A new coalition of health and education experts has met for the first time to look at the impact of the pandemic on the mental health and wellbeing of children, young people and education staff across England.
Education Secretary Gavin Williamson was joined by ministers from across Government, as well as Youth Mental Health Ambassador Dr Alex George, to discuss how best to respond to the mental health issues of greatest concern including the increase in eating disorders and self-harm among young people, and how to help education staff manage their mental wellbeing.
The coalition agreed to take forward more action across a range of areas, including boosting the support available to help children and young people move between schools and year groups, and looking at how schools and colleges can target funding and recovery support to ensure that support reaches pupils who need it the most.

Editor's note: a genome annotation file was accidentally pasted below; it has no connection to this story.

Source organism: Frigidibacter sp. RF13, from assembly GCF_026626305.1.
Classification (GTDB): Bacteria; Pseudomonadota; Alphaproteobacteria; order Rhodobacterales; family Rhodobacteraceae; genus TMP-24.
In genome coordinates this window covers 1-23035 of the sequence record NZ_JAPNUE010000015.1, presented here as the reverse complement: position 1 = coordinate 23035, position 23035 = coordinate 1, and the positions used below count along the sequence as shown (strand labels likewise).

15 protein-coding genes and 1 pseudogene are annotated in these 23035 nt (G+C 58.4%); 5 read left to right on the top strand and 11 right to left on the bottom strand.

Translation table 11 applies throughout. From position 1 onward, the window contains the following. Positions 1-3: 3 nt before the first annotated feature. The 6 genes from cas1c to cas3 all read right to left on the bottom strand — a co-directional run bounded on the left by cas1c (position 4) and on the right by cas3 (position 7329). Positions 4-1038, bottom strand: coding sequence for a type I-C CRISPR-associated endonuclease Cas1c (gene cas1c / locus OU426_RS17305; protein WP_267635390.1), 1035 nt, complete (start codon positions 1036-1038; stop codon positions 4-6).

Today’s meeting builds on the Government’s commitment to ensure millions more children and young people have access to specialist support, including significantly expanded mental health services, backed by an additional £79 million.
The number of Mental Health Support Teams – which provide early intervention on mental health and emotional wellbeing issues in schools and colleges – will grow from the 59 set up by last March to around 400 by April 2023, supporting nearly three million children and young people.
Education Secretary Gavin Williamson said: